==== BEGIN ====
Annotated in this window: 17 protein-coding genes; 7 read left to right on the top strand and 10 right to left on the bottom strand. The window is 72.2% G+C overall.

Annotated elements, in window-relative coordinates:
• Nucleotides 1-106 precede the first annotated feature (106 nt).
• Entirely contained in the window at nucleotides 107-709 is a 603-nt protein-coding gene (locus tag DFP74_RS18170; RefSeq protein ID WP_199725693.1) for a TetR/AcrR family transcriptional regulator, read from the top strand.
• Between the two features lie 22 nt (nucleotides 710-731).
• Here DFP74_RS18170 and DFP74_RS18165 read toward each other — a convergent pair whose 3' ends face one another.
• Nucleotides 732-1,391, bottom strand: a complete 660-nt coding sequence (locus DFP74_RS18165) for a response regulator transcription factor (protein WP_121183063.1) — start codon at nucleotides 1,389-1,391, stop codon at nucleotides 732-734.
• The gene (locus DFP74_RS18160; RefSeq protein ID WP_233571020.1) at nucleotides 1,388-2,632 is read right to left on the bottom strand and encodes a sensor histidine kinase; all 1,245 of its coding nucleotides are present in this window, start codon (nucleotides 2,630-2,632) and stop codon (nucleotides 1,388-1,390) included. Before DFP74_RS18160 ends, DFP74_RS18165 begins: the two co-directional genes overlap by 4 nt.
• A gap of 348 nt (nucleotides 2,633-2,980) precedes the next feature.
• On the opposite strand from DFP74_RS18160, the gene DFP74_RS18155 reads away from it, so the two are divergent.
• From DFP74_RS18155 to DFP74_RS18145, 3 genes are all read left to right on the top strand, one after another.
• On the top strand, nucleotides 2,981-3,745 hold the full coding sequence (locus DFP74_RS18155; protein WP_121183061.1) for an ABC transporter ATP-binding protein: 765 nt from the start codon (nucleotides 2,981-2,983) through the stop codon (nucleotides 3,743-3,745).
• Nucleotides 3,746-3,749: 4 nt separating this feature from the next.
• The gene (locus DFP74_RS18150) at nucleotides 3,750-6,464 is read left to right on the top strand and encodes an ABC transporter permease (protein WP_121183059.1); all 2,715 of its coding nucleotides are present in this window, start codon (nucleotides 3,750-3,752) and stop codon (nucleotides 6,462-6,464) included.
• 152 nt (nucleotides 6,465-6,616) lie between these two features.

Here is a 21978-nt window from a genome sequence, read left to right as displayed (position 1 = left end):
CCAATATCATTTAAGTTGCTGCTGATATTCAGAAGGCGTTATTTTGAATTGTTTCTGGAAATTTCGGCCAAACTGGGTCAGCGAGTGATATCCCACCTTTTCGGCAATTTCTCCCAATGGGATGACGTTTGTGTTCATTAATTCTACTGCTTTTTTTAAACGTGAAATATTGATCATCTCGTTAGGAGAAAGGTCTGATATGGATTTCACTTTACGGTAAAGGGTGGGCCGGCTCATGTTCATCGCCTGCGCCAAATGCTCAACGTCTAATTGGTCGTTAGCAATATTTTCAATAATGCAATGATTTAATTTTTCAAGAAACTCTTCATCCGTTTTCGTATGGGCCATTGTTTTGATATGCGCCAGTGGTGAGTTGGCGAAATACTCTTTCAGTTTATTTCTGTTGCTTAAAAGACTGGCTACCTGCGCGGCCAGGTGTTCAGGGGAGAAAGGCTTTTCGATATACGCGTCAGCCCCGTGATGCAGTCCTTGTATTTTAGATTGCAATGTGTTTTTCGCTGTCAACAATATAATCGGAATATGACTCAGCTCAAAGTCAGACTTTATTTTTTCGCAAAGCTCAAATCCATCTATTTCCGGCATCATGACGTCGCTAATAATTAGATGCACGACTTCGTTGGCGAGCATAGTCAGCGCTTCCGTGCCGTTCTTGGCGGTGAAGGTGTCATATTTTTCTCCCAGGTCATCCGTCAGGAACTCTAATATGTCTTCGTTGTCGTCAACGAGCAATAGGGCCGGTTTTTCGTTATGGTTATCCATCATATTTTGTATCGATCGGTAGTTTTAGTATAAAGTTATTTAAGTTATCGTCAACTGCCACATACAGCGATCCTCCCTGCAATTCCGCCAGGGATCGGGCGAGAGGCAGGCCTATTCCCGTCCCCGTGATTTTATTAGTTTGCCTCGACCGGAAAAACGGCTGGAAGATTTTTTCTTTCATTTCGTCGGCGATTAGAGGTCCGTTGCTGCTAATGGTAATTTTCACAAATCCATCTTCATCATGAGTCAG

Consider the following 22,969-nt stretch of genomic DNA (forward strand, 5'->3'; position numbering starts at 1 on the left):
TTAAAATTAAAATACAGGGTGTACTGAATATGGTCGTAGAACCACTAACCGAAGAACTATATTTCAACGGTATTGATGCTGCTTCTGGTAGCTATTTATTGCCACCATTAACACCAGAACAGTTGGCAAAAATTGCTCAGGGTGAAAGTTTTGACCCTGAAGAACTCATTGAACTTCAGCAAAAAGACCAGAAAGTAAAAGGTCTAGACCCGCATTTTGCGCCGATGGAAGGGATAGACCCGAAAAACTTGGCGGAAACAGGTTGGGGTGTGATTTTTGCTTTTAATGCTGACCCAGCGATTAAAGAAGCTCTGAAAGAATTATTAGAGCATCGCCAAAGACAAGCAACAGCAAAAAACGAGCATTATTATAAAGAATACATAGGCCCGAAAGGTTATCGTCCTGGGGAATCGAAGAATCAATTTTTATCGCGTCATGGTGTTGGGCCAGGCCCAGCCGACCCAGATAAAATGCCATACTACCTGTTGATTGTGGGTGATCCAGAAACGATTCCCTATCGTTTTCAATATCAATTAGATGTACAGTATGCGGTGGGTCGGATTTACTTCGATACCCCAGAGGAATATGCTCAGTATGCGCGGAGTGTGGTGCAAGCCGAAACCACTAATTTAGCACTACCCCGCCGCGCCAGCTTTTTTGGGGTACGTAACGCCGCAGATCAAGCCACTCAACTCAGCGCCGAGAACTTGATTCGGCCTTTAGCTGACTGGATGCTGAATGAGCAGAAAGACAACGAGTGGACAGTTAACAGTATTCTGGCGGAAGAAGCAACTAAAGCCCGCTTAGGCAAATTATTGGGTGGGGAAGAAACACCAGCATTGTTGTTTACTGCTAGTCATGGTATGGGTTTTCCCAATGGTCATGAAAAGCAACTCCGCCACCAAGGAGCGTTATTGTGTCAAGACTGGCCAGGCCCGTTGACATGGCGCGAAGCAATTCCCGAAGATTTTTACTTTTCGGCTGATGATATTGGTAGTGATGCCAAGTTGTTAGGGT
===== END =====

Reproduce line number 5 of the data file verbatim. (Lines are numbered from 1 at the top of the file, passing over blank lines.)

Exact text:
• Between the two features lie 22 nt (nucleotides 710-731).